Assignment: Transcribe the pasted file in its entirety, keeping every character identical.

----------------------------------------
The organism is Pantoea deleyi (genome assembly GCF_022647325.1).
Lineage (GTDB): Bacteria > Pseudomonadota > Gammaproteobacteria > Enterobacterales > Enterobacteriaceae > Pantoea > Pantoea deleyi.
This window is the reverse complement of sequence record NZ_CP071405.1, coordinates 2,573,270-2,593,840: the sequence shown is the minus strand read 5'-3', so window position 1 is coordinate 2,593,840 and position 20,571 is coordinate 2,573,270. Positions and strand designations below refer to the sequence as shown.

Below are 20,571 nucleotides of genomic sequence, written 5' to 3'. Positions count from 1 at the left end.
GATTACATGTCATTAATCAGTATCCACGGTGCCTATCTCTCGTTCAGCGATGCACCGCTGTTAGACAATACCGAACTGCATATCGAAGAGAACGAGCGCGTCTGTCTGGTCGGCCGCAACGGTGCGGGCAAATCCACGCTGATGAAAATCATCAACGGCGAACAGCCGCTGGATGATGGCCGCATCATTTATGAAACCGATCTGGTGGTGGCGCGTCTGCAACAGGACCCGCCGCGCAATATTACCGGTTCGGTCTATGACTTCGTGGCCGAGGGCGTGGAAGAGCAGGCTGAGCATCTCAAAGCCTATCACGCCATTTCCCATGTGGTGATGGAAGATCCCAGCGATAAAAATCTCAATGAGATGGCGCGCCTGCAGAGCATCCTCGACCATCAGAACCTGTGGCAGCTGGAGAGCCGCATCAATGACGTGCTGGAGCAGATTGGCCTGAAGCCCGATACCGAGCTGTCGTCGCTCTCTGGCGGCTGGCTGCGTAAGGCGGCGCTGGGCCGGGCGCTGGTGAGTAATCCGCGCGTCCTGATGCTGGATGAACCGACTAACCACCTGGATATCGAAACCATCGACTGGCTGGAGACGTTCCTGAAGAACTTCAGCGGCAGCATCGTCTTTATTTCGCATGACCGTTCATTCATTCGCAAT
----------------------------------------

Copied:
The organism is Pantoea deleyi (genome assembly GCF_022647325.1).
Lineage (GTDB): Bacteria > Pseudomonadota > Gammaproteobacteria > Enterobacterales > Enterobacteriaceae > Pantoea > Pantoea deleyi.
This window is the reverse complement of sequence record NZ_CP071405.1, coordinates 2,573,270-2,593,840: the sequence shown is the minus strand read 5'-3', so window position 1 is coordinate 2,593,840 and position 20,571 is coordinate 2,573,270. Positions and strand designations below refer to the sequence as shown.

Below are 20,571 nucleotides of genomic sequence, written 5' to 3'. Positions count from 1 at the left end.
GATTACATGTCATTAATCAGTATCCACGGTGCCTATCTCTCGTTCAGCGATGCACCGCTGTTAGACAATACCGAACTGCATATCGAAGAGAACGAGCGCGTCTGTCTGGTCGGCCGCAACGGTGCGGGCAAATCCACGCTGATGAAAATCATCAACGGCGAACAGCCGCTGGATGATGGCCGCATCATTTATGAAACCGATCTGGTGGTGGCGCGTCTGCAACAGGACCCGCCGCGCAATATTACCGGTTCGGTCTATGACTTCGTGGCCGAGGGCGTGGAAGAGCAGGCTGAGCATCTCAAAGCCTATCACGCCATTTCCCATGTGGTGATGGAAGATCCCAGCGATAAAAATCTCAATGAGATGGCGCGCCTGCAGAGCATCCTCGACCATCAGAACCTGTGGCAGCTGGAGAGCCGCATCAATGACGTGCTGGAGCAGATTGGCCTGAAGCCCGATACCGAGCTGTCGTCGCTCTCTGGCGGCTGGCTGCGTAAGGCGGCGCTGGGCCGGGCGCTGGTGAGTAATCCGCGCGTCCTGATGCTGGATGAACCGACTAACCACCTGGATATCGAAACCATCGACTGGCTGGAGACGTTCCTGAAGAACTTCAGCGGCAGCATCGTCTTTATTTCGCATGACCGTTCATTCATTCGCAAT